2. Pay.
3. Get your chopsticks, napkins, etc. from the containers adjacent to the register. Some of you may have qualms about this; they are clean.
4. Make sure you get some of the roasted barley tea from the coffee machine to the left; pour it on your own from the stacks of styrofoam cups.
5. If you order bibimbap (described below), grab a tube of hot sauce from the counter as well for your table; return it when you're done using it.

When waiting for your food, it pays to be observant. Your food will come to the counter and the cook will yell the order, in Korean. The small dishes (read below) will come in a tray just before your actual orders. When in doubt, you may want to ask if that is your order. After your meal, you'll want to bus your trays to the cart in front of the kitchen door.

Over my (frequent) visits at Dong Yang, I've tried about seventy percent of the menu. The bibimbap ("rice in hot stone bowl," $9.99) is excellent; in particular, they tend to give a large quantity of one ingredient, the bellflower root/fern stems (I'm not exactly sure what a bellflower root is, but I'll find out) which adds a tough, crunchy texture to the mix. Their hot sauce is also not too watery but not too thick, which means it evenly spreads throughout the rice mixture (see additional picture).

While the bulgogi ("sliced beef") is reasonably priced at $9.99, flavor (salty/not as much flavor) and quantity tended also to be inconsistent; sometimes, there was a greater proportion of onions versus beef. The japchae ("clear noodles with vegetables," $9.99) was also not a standout. Unlike other restaurants, there was also more vegetables than noodles sometimes, which took away from the dish. The noodles tended to have less flavor and were drier as a result.

That said, Dong Yang is probably my favorite Korean restaurant so far. The quantity is usually quite generous, and if you experiment off the menu, the results tend to be great. My mom's favorite was the noodles in black bean sauce ($7.99); the dish is very similar to another Taiwanese dish. In general, the sauce contains chopped pork, onions and carrots slathered in the dark sauce over noodles. (Warning: if your taste depends on your food's appearance, don't order this dish.) The dish is probably a acquired taste, as the noodles became less sticky and the sauce a little bit more flavorful the second time.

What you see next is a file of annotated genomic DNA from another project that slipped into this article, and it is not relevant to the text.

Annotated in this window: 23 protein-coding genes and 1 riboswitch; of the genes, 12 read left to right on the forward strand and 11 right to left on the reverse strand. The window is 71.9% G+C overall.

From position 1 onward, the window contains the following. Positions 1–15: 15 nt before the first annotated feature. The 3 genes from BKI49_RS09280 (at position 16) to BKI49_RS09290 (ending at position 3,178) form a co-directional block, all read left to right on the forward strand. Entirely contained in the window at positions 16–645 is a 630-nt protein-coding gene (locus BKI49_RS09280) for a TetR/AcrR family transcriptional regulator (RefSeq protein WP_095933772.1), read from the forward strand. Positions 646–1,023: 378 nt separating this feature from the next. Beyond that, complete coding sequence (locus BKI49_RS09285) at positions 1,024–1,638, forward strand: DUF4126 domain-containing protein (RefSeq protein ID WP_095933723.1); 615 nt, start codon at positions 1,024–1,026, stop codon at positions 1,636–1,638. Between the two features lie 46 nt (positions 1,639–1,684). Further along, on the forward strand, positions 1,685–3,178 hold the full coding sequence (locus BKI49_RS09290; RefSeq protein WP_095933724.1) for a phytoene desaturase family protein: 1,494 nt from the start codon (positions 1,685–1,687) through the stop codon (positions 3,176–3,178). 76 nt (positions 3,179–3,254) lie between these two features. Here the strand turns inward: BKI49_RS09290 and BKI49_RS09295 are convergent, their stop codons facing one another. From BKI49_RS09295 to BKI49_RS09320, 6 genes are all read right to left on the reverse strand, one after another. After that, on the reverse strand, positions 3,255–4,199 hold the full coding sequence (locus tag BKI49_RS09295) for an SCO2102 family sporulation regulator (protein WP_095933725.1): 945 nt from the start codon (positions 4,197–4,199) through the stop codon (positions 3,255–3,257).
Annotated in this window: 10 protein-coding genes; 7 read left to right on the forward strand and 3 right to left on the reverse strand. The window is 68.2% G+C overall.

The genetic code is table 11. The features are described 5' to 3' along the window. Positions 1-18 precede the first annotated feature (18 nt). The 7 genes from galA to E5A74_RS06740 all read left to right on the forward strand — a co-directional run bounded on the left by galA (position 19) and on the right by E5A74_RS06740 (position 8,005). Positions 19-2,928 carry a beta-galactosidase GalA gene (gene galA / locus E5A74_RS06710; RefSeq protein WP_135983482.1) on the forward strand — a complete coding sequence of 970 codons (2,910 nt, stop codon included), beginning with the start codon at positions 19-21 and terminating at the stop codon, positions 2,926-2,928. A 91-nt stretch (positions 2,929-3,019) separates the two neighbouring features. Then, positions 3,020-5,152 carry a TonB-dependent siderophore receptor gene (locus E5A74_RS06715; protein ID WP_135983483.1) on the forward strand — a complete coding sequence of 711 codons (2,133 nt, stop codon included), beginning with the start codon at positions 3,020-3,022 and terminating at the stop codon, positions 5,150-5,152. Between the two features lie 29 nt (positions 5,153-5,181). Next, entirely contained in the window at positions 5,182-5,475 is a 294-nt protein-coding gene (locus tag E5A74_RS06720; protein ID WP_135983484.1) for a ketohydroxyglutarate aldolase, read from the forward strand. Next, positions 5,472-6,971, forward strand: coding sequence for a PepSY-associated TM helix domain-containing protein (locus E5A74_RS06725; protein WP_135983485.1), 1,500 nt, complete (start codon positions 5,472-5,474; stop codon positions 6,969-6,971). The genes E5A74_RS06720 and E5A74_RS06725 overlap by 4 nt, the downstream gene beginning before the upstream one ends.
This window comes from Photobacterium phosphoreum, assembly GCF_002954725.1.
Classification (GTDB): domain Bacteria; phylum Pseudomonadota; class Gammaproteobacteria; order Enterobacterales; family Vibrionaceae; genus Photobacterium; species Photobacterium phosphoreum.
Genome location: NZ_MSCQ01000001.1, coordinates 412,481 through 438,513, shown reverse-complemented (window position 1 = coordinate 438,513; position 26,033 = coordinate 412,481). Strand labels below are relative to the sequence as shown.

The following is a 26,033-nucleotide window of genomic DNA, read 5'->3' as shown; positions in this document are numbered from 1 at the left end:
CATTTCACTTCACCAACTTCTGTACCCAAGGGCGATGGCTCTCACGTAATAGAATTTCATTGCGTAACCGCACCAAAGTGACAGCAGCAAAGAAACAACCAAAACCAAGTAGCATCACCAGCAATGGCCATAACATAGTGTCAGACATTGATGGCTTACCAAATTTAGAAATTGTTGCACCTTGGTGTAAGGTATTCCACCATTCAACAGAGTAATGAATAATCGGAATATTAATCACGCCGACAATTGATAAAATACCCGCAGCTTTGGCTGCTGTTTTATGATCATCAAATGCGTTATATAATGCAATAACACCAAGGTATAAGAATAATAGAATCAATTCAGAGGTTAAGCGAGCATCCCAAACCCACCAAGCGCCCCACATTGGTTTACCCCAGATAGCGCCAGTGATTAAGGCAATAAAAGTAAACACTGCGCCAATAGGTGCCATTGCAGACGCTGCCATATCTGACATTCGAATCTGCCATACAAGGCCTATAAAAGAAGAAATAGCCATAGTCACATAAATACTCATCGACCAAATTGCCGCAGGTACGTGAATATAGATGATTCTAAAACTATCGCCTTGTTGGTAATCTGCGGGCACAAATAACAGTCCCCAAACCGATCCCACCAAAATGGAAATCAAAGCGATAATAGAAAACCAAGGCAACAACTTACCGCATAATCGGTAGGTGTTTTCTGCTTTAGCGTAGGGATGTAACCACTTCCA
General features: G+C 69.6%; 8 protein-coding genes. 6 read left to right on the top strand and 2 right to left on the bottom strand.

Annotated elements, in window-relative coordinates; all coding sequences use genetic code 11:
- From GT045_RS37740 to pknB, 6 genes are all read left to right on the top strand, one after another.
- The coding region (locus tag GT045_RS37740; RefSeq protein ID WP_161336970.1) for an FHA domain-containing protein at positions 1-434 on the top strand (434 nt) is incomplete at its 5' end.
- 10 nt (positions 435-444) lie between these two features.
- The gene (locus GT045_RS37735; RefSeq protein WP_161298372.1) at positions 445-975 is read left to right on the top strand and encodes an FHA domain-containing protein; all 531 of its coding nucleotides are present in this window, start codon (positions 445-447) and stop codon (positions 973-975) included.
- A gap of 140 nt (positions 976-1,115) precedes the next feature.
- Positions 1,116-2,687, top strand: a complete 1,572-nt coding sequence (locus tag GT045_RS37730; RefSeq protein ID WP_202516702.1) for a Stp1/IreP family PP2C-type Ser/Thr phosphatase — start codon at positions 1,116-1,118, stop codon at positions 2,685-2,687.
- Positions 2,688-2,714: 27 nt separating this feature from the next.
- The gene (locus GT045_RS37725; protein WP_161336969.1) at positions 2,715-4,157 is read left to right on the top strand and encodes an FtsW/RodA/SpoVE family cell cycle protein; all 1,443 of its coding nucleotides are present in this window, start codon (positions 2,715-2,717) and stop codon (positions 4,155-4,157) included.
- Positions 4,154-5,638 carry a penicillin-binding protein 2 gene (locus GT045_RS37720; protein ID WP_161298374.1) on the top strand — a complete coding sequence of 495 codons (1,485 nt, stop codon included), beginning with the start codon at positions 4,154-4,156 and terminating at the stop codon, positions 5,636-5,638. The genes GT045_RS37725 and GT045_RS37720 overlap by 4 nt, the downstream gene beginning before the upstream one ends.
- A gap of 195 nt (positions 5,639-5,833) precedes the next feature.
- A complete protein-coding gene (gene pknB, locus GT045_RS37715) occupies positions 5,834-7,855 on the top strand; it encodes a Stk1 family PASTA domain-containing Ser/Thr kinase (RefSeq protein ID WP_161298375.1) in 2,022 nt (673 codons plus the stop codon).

Another notable dish was the seafood pancake ($9.99). Typically, most Korean restaurants create a circular, crepe-like patty with squid, shrimp and onion decoratively placed in a circular design. Dong Yang's rendition, by these terms, was radically good. Think a 9"x13" rectangle cut into 2"x2" squares. Each square is filled with squid and green onion, like the others, but more so. The batter (I believe cornstarch-based) that holds it together is deep fried and served with a soy sauce and sesame seed-onion dipping sauce.

Finally, the mackerel in spicy sauce ($11.99) is a slight misnomer. It's not all that spicy, and it doesn't just contain mackerel. Rather, it is a mackerel covered in a spicy-sweet sauce that goes well with plain rice. Large chunks of daikon and carrot, also marinated in this sauce, surround the dish. It had a complex flavor that I got seconds for.

Thursday, May 17, 2007

Update on senior program: I am eating.

Thanks for the comments. I just realized that they were getting "blocked" by my account, but feel free to post - they should be working fine now.

After two messages, one plane trip (!) and three voicemails, I got my first lunch scheduled - for a half-hour. Hurray! (Anyone I actually know: if you'd like to be part of any additional trips, please email me to schedule a time.)

Review: Chin's Kitchen, 1533 Larpenteur Ave West, St Paul
It's hard to find authentic Chinese restaurants in the Twin Cities, but Chin's Kitchen is one of them. It's even harder to find a Taiwanese restaurant in the area (with the exception of Evergreen on Nicollet Avenue), but Chin's Kitchen is that, too.

Like most Chinese restaurants, Chin's Kitchen has a full dine-in menu with chow mein, but the real deal is on the back page. "Hot dishes" and "cold dishes" are both labeled in Chinese and English. I tried favorites that the majority of people I had talked to had recommended to me.

First up was the seaweed salad ($2.40). Taiwanese seaweed salads are unlike Japanese seaweed salad (bright green, stringy) in that they are darker in color. While some seaweed salads feature thick strands of seaweed tied in knots, this salad was cut in thin, smooth strips. The texture worked well with the flavor, which was pleasantly more "garlicky" than soy-based, but did not overpower the actual seaweed taste. The assorted roasted sampler ($6.35) contains this as well as some other appetizers and was generally very good over my trips.